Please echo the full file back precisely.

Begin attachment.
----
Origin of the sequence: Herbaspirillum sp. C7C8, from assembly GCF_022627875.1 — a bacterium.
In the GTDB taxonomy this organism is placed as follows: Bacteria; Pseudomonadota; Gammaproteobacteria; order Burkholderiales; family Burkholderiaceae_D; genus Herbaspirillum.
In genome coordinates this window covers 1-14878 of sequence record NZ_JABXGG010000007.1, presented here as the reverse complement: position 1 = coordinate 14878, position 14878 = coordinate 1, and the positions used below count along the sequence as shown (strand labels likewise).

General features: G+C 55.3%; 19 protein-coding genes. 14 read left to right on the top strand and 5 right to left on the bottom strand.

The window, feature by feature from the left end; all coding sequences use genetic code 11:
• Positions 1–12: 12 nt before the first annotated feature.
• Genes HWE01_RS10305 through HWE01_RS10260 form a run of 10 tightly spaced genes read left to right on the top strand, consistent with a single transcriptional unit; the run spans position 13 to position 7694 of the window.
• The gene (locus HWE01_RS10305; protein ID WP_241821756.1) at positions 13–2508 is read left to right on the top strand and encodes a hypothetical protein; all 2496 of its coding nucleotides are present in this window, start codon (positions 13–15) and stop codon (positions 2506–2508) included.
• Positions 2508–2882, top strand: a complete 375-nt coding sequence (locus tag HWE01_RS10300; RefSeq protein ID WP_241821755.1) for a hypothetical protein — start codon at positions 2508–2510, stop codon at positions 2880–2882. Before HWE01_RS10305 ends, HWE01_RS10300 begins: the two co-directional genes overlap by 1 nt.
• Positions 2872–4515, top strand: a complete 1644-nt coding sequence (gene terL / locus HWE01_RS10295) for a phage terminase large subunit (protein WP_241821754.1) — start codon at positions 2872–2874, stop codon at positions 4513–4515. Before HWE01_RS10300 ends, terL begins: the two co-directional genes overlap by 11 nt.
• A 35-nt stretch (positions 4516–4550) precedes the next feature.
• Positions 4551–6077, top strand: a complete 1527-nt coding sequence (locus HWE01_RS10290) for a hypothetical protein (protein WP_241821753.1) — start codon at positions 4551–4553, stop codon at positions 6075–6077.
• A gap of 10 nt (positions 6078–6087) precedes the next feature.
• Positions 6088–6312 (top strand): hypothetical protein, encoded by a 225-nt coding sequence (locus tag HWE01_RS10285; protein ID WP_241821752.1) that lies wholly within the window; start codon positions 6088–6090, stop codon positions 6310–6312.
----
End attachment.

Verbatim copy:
Origin of the sequence: Herbaspirillum sp. C7C8, from assembly GCF_022627875.1 — a bacterium.
In the GTDB taxonomy this organism is placed as follows: Bacteria; Pseudomonadota; Gammaproteobacteria; order Burkholderiales; family Burkholderiaceae_D; genus Herbaspirillum.
In genome coordinates this window covers 1-14878 of sequence record NZ_JABXGG010000007.1, presented here as the reverse complement: position 1 = coordinate 14878, position 14878 = coordinate 1, and the positions used below count along the sequence as shown (strand labels likewise).

General features: G+C 55.3%; 19 protein-coding genes. 14 read left to right on the top strand and 5 right to left on the bottom strand.

The window, feature by feature from the left end; all coding sequences use genetic code 11:
• Positions 1–12: 12 nt before the first annotated feature.
• Genes HWE01_RS10305 through HWE01_RS10260 form a run of 10 tightly spaced genes read left to right on the top strand, consistent with a single transcriptional unit; the run spans position 13 to position 7694 of the window.
• The gene (locus HWE01_RS10305; protein ID WP_241821756.1) at positions 13–2508 is read left to right on the top strand and encodes a hypothetical protein; all 2496 of its coding nucleotides are present in this window, start codon (positions 13–15) and stop codon (positions 2506–2508) included.
• Positions 2508–2882, top strand: a complete 375-nt coding sequence (locus tag HWE01_RS10300; RefSeq protein ID WP_241821755.1) for a hypothetical protein — start codon at positions 2508–2510, stop codon at positions 2880–2882. Before HWE01_RS10305 ends, HWE01_RS10300 begins: the two co-directional genes overlap by 1 nt.
• Positions 2872–4515, top strand: a complete 1644-nt coding sequence (gene terL / locus HWE01_RS10295) for a phage terminase large subunit (protein WP_241821754.1) — start codon at positions 2872–2874, stop codon at positions 4513–4515. Before HWE01_RS10300 ends, terL begins: the two co-directional genes overlap by 11 nt.
• A 35-nt stretch (positions 4516–4550) precedes the next feature.
• Positions 4551–6077, top strand: a complete 1527-nt coding sequence (locus HWE01_RS10290) for a hypothetical protein (protein WP_241821753.1) — start codon at positions 4551–4553, stop codon at positions 6075–6077.
• A gap of 10 nt (positions 6078–6087) precedes the next feature.
• Positions 6088–6312 (top strand): hypothetical protein, encoded by a 225-nt coding sequence (locus tag HWE01_RS10285; protein ID WP_241821752.1) that lies wholly within the window; start codon positions 6088–6090, stop codon positions 6310–6312.